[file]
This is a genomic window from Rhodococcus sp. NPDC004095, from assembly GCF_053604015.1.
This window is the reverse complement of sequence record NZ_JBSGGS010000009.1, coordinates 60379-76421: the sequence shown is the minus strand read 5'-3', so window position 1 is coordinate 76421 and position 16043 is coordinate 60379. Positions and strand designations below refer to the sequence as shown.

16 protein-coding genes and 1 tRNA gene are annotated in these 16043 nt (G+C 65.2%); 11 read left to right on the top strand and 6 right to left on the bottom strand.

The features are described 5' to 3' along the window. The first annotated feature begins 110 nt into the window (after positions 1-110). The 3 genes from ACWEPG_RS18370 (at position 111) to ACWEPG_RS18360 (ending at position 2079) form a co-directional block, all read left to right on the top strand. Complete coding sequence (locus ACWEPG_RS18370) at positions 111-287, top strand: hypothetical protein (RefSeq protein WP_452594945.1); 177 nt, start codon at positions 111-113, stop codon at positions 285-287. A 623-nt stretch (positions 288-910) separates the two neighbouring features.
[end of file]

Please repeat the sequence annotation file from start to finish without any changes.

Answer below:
This is a genomic window from Rhodococcus sp. NPDC004095, from assembly GCF_053604015.1.
This window is the reverse complement of sequence record NZ_JBSGGS010000009.1, coordinates 60379-76421: the sequence shown is the minus strand read 5'-3', so window position 1 is coordinate 76421 and position 16043 is coordinate 60379. Positions and strand designations below refer to the sequence as shown.

16 protein-coding genes and 1 tRNA gene are annotated in these 16043 nt (G+C 65.2%); 11 read left to right on the top strand and 6 right to left on the bottom strand.

The features are described 5' to 3' along the window. The first annotated feature begins 110 nt into the window (after positions 1-110). The 3 genes from ACWEPG_RS18370 (at position 111) to ACWEPG_RS18360 (ending at position 2079) form a co-directional block, all read left to right on the top strand. Complete coding sequence (locus ACWEPG_RS18370) at positions 111-287, top strand: hypothetical protein (RefSeq protein WP_452594945.1); 177 nt, start codon at positions 111-113, stop codon at positions 285-287. A 623-nt stretch (positions 288-910) separates the two neighbouring features.